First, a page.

Gay Sex Is Just Sex, So Please Stop Asking – Sexography

0 9


Sincerely, a bi woman

Photo by Gaelle Marcel on Unsplash

Because I sleep with both men and women, when my sexuality comes up, I am asked many eye-roll-inducing questions. “How do you have sex with a woman?” “What are the differences between men and women?” “Who do you prefer to have sex with more?”

After years of interrogation, I now answer: “How do you have sex with a man?”, “Well, one has a dick and the other a vagina,” “Whoever can please me the most.”

If for some reason you are genuinely baffled by how two women have sex, please refer to our trusty friend Google. Despite what you may think, I am not Google and I have no interest in being a substitute.

Because I have been with both men and women, people who have only been with one gender like harassing us bisexuals with questions. Supposedly we have more answers? Honestly, I am not sure of the rationality behind it.

Because for many years, I was confidently attracted to women but hadn’t yet slept with a woman. I openly told people I was bisexual but anyone asking those questions wouldn’t have gotten good or informative answers. Some bisexuals are even…wait for it…virgins. So please stop assuming we are all walking encyclopedias of human sexual experiences.

I know I’m not.

And honestly, there are as many differences between two men you sleep with, as there are differences between men versus women. Sure the anatomy is different, but that is about where the comparison ends. And even then, there is the wonderful invention of strap ons.

I have been with women who are horrible at oral, I have been with men who are amazing at it. I have been with men who come super quickly, I have been with women who come super quickly. I have had bad sex with both men and women. I have had amazing sex with men and women.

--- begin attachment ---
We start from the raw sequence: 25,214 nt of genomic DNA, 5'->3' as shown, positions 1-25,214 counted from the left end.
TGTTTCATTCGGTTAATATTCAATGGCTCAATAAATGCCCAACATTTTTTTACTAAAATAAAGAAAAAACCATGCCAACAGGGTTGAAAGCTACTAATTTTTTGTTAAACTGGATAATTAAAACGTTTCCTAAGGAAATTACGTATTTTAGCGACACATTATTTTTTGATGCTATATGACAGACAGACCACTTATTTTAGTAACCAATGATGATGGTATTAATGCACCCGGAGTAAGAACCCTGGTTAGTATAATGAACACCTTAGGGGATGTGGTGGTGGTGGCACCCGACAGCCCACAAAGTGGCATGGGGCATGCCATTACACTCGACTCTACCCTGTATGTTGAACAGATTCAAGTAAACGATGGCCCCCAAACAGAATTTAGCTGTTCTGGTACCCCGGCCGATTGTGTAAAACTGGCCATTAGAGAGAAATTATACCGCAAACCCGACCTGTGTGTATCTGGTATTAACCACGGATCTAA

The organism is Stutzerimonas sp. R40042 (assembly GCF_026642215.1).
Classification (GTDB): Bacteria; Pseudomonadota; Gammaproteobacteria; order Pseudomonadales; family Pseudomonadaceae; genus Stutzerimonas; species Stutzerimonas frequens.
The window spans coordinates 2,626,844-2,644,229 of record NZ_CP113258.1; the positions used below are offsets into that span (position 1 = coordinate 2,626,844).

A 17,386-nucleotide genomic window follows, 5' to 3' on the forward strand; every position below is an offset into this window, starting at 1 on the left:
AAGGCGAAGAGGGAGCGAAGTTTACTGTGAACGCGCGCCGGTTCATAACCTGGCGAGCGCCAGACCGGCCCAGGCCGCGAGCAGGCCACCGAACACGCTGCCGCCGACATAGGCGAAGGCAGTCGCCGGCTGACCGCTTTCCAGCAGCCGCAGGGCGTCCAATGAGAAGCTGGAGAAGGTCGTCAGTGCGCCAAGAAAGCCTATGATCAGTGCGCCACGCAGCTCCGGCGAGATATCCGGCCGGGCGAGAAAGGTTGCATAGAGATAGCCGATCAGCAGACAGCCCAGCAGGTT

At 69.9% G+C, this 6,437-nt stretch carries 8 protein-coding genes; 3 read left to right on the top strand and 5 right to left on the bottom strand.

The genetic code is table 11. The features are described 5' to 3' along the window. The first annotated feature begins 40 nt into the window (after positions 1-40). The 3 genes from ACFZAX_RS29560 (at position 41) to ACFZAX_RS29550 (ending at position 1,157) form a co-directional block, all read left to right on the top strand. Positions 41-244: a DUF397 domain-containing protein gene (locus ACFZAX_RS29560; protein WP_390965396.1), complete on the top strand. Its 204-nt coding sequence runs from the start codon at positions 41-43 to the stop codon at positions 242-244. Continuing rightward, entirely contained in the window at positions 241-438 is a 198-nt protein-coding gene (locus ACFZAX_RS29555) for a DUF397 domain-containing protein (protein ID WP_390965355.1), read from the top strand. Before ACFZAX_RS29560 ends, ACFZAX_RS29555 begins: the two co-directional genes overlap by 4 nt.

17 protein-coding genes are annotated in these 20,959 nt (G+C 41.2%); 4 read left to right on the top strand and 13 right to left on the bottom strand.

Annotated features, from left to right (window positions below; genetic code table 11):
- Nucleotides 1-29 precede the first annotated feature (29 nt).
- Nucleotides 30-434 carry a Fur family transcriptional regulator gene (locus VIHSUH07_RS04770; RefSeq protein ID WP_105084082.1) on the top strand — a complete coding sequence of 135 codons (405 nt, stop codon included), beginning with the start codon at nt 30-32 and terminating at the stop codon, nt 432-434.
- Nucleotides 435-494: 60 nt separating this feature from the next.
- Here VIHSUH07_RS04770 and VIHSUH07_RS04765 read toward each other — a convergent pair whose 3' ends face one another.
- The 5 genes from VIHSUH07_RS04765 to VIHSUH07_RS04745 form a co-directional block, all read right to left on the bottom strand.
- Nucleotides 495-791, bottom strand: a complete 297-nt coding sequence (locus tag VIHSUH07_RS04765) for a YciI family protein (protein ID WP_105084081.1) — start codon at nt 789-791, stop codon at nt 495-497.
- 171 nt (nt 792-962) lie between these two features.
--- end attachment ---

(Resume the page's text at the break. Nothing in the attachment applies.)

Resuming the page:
If I were prompted to compare and contrast my sexual experiences, I would have more luck ranking every single one separately regardless of gender.

Grouping my experiences by gender is as trivial as grouping my sexual partners into the state they were born in. “Everyone from New York likes anal.” That sounds ridiculous. So why should I have to do that for men and women, then report it back to you!

Why should I have to do that at all? Why do we do that? I think people love to group sexual conquests into some easily defined order. Whether it be gender or race. Quantifying and qualifying.

That’s why I have been asked so many times to educate people on the differences. Put my sexual adventures into neat, tidy boxes and let everyone know that “Yes, men make me feel more dominated and yes, women are better at oral. After all, they have a vagina!”

Except that isn’t how it works. I am not going to simplify something as complex as sex. Sex is so personal and every experience is so different. It doesn’t matter if it is with a man or a woman.

And people really should stop expecting me to. I have no authority (even as a bisexual) to tell you how women are in bed, or men for that matter. I cannot provide you a ven-diagram.

I am not automatically more experienced. I am not automatically good at sex (although I hope I am). I am not necessarily good at pleasing a woman, just because I am a woman. And I was just as confused having sex with a man the first time as I was having sex with a woman. And yes, I have had bad sex with both.

People love to treat bisexuals like unicorns. If I find one, I have to ask them all these questions. Surely they will know!

I don’t know. I have no concrete answers to give you. I barely have answers for myself.

Sex is complicated and people’s preferences are diverse. I thought I knew how to give amazing head at one point, later tried my same perfected method on someone else and it wasn’t what worked for them. They were the same gender! So how can I possibly answer your questions?

I am not interested in categorizing. And if I am in the business of categorizing, I want to do it on my terms. Another bi friend and I have often spoken about how when we were younger we were more nervous to approach or seduce women. We engage in these conversations (which sometimes border on categorizing) because we want to and it is a safe space. Not because some random guy I just met, found out I was bi and wanted to ask me a million questions.

Being bisexual does not mean I have answers for you. It does not guarantee that I am sexually experienced. It certainly doesn’t mean that I want to answer your ignorant or rude questions. For me, sex is not something I can categorize with such ease. And I am not interested in doing so.

Love is Love is Love. And well… Sex is Sex is Sex.

You might also like

Pin It on Pinterest

Share This

Share this post with your friends!